Which Country Leads the World in Electric Vehicles?

Zero-Emission Vehicles are Gaining Popularity

As we all come to grips with dwindling natural resources and growing air pollution concerns, alternative, sustainable energy sources are becoming a huge priority for countries around the world.

Norway is a leader in the alternative fuel movement. The country already has the largest percentage of electric vehicles on the road at 24%, the energy blog Electrek reported. After announcing a plan to completely ban cars from Oslo’s city center by 2019, it is now aiming instead to reduce sales of gas-powered cars to zero by 2025.

Instead of banning gas-powered vehicles completely, the government wants to make alternative fuel a much more attractive option. Norway will likely invest in electric car-compatible roadways and parking lots. Several new measures will be created to make owning and driving gas-powered vehicles much more difficult, while promoting zero-emissions vehicles in their place. In addition, plans for a billion-dollar network of bike highways are in the works.

But Norway isn’t the only country committed to reducing air pollution and lessening its dependency on gas. While London is investing in electric delivery vehicles and Paris is banning old cars from entering the city on weekdays, the Netherlands and India are taking more aggressive measures.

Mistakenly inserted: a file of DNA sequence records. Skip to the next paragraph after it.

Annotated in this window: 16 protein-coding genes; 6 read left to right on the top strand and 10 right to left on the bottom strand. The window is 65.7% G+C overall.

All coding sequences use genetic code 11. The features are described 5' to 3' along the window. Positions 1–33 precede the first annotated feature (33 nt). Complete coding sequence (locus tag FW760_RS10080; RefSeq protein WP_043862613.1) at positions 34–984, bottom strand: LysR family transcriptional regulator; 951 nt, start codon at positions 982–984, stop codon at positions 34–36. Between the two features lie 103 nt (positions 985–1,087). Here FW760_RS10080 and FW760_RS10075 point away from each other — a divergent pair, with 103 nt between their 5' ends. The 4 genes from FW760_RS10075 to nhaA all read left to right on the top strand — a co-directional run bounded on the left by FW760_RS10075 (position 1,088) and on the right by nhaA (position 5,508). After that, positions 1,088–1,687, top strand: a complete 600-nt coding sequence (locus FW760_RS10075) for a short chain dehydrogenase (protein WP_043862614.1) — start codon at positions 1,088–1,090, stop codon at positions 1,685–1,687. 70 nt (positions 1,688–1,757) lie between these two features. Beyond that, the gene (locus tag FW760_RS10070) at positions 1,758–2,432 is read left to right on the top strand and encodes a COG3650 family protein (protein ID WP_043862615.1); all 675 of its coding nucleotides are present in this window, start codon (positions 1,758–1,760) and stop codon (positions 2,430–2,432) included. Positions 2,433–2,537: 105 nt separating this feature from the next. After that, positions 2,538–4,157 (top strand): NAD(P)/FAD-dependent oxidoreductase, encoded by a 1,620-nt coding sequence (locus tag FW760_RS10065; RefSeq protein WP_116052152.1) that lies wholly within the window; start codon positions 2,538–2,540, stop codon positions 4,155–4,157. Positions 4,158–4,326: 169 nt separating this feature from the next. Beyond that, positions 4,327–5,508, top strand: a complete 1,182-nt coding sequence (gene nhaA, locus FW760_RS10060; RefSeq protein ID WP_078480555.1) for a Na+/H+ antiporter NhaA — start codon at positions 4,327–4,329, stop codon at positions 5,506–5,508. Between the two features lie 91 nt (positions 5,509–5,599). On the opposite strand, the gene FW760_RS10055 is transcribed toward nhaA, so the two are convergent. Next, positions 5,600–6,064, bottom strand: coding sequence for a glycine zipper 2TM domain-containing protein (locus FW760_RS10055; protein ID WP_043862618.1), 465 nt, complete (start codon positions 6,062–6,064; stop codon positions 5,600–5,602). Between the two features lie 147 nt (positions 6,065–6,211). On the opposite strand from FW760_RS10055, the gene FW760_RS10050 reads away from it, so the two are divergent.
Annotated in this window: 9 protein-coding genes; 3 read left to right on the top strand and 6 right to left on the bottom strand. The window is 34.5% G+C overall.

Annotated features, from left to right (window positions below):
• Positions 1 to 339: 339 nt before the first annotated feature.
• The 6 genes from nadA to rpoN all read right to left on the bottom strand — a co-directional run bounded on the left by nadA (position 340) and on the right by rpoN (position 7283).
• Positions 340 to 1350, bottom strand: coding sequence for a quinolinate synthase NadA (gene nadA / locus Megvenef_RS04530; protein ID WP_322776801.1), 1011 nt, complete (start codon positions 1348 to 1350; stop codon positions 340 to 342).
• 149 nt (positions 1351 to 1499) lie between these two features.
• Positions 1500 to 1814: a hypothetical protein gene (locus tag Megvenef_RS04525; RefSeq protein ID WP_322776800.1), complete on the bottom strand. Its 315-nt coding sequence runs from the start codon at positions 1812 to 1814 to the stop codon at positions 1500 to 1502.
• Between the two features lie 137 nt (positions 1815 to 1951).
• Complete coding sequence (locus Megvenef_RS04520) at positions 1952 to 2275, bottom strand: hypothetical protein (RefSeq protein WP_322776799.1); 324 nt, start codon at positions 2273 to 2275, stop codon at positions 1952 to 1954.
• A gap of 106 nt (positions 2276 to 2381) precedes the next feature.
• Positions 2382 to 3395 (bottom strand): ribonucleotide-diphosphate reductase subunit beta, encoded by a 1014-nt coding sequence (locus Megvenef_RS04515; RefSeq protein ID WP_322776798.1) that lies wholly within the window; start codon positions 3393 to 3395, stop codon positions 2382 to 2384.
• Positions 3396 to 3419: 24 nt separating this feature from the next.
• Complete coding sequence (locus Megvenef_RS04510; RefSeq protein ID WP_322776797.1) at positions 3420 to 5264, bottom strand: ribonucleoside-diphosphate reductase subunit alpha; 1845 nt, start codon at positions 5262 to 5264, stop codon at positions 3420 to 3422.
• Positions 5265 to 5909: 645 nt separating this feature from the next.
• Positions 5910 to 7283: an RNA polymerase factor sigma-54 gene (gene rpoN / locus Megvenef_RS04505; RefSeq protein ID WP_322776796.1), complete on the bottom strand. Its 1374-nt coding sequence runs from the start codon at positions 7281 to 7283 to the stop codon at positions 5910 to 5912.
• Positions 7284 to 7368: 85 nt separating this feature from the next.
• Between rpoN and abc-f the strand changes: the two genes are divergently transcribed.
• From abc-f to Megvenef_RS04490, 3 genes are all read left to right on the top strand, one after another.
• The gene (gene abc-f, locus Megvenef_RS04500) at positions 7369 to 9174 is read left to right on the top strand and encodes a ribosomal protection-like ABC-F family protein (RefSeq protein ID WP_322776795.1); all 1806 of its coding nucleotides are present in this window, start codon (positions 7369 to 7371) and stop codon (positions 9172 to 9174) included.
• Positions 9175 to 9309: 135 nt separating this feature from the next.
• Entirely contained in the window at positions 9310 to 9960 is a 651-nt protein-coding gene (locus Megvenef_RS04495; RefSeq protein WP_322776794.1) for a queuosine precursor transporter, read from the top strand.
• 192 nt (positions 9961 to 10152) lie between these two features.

• flag_netherlandsThe Dutch government is committed to reducing greenhouse emissions to 80% less than 1990 levels. The plan requires the majority of passenger cars to be run on carbon dioxide-free energy by 2050. After that, new vehicles sold in the country must be electric- or hydrogen-powered and not use any fossil fuels.
  • flag_indiaIndia wants 100% electric vehicles by 2030. India’s Road Minister Nitin Gadkari wants to sell electric vehicles without a down payment, and people would pay for the car out of the savings from switching from petroleum products.
  • flag_franceThe French-based commercial airline Airbus is looking at using a common algae commercially grown to make fish food as a source for both biodiesel and jet fuel. The scientists believe that producing biodiesel and jet fuel from a single algae has amazing promise for future commercialization.

Want to learn more about Norway as a leader of the green movement? Check out our past blogs, Norway—One of the Greenest Countries on the Planet and Eco-Friendly Cities Around the World: Oslo, Norway.

comment_2Would you be willing to a pay a little more for alternative fuel that you knew was better for the planet? We’d love to hear from you. Just leave us a comment below.

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Would you pay more for alternative fuel if you knew it was better for the planet?

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